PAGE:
Women in Development: Ruba Al’Zubi
Mar 20, 2015
Editor’s Note: This interview is part of a series on Women in Development highlighting the role women play in DAI’s work around the globe. The Q&A was conducted by DAI Communications Specialist Sara Lehman.
What attracted you to working in this field?
As a female engineer in Jordan, I reached a stage in my life where I wanted more than what we learned at school and what engineering gave me as a career. I became passionate about links between engineering and development, and how we can deploy tools and policies to really impact people’s lives. The key trigger was that I wasn’t doing enough to improve people’s lives just by being an engineer.
I was selected for an opportunity to travel to the United States as Jordan’s Eisenhower Fellow in 2012. There, I looked at models for sustainability and clean technology. I thought: We can do this in Jordan—we have the talent, we just need the models.
You were the first female director at Jordan’s Ministry of Environment. What kind of challenges did you face?
Those four years at the Ministry of Environment were such a transformative period for me. A minister there saw my potential and mentored me. Not only was I the youngest and first female director but I led the institutional and legal reform process to improve the institutional capacity of the ministry. Because of this, I was associated with change and giving new dimension to the ministry. It was difficult for the other 22 male directors to accept me sitting at the table with them.
Being a policy director gave me national and regional recognition representing Jordan and I’m so grateful. But without that one person who believed in me and empowered me, it wouldn’t have happened.
What piece of advice have you found most valuable?
There were many male mentors in my life. Women role models are not as prominent in Jordan right now. This is something I’m trying to change as a mentor with Mowgli Mentoring. Being a mentor helps you find exactly what you want to do and how you want to do it, and represent yourself and your ideas.
If you could go back in time to when you were just starting your career, what advice would you give yourself?
I’d tell myself that I need to be a stronger believer in my capabilities. Women tend to be humble in our part of the region, especially in engineering. You can be a really strong, competent engineer but you must work twice as hard to make sure you are proving yourself to the men.
What do you think is the importance of women’s participation in development—not just through women-inclusive programs, but also in the development workforce?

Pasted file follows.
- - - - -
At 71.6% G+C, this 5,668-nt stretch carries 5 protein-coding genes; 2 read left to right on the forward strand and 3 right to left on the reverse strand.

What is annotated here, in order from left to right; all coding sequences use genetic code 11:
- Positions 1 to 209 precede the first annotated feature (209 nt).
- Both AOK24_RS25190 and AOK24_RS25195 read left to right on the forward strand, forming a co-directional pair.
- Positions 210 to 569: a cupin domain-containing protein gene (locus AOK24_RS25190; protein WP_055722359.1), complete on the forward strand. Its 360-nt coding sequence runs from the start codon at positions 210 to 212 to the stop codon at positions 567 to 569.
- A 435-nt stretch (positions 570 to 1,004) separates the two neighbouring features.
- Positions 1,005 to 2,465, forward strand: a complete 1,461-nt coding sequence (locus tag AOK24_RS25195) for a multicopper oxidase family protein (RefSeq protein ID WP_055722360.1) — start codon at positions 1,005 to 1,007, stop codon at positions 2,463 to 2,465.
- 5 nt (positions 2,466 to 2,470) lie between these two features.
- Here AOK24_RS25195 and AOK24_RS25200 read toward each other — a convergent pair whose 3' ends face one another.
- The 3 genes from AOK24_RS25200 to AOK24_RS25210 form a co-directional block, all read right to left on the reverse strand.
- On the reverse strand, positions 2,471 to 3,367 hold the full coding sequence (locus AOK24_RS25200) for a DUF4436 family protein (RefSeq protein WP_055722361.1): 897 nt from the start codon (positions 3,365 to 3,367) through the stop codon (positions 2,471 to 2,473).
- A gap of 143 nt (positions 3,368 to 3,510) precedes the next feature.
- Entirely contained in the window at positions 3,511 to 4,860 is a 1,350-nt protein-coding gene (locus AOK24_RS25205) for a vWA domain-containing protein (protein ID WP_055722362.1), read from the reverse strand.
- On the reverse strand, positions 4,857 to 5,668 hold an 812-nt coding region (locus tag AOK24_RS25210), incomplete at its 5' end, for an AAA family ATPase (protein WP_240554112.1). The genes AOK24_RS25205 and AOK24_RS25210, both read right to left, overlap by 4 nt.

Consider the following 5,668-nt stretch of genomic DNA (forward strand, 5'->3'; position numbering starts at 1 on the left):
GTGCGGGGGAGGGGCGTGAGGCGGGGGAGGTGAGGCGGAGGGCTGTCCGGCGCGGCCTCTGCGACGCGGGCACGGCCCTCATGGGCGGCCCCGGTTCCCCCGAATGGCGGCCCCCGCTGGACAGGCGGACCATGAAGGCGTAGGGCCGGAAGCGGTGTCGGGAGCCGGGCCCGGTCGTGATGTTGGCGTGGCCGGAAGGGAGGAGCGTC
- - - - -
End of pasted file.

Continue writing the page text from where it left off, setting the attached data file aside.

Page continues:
Being a woman working in such a new sector as clean tech is advantageous because it gives a new dimension to how dialogue is taking place around issues. I also have the ability to “dig” for other women in the sector to bring them to the surface and work with them to become change agents. I see great opportunities to do that since we have political leadership here in Jordan that is committed to empowering women.
What were women’s roles in your field when you first began your career, and how do you see women’s roles or contributions to your field changing now?
When I was in school in the 1990s, women comprised 60 percent of the engineering school class. We really admire engineering and medicine here so if we can leverage that capacity in Jordan, we can introduce green tech and innovation and raise women’s awareness about the potential of clean tech. Women have long been caregivers for the environment and green issues, as well as passing along those attitudes to the next generation. However, when it comes to clean tech being part of the formal economy, women don’t play as big a role. We have very few women entrepreneurs in the clean tech sector. Interestingly, most of the male engineers in Jordan go after regional job opportunities, so the women who stay here in Jordan are the ones to shape the sector here. They work in government and the private sector, they teach in universities. What’s lacking is their ability to access another level of leadership so they can become real change agents. We need to provide a better platform, more storytelling, and more women-to-women interaction.
What advantages and disadvantages are there to being a female development professional?
Women are more capable of doing consultations, stakeholder engagements, and listening to different opinions and looking at the overall picture and creating solutions out of that. We’re more participatory, engaging, and persistent.
In most meetings I attend, I’m one of very few women, and often the only woman. It’s not so comfortable, with guys there who assume they can take your turn or speak over you. But on the bright side, you must develop a new set of skills in how you stand up for yourself and express your opinion. Sometimes, I worry that we neglect the learning opportunity presented by challenging situations that require you to develop new skills. I also have to put myself in the shoes of those guys—I need to be assertive but respectful because this is new to them. Because I am so young, I must know how to communicate in the right way to bring about change.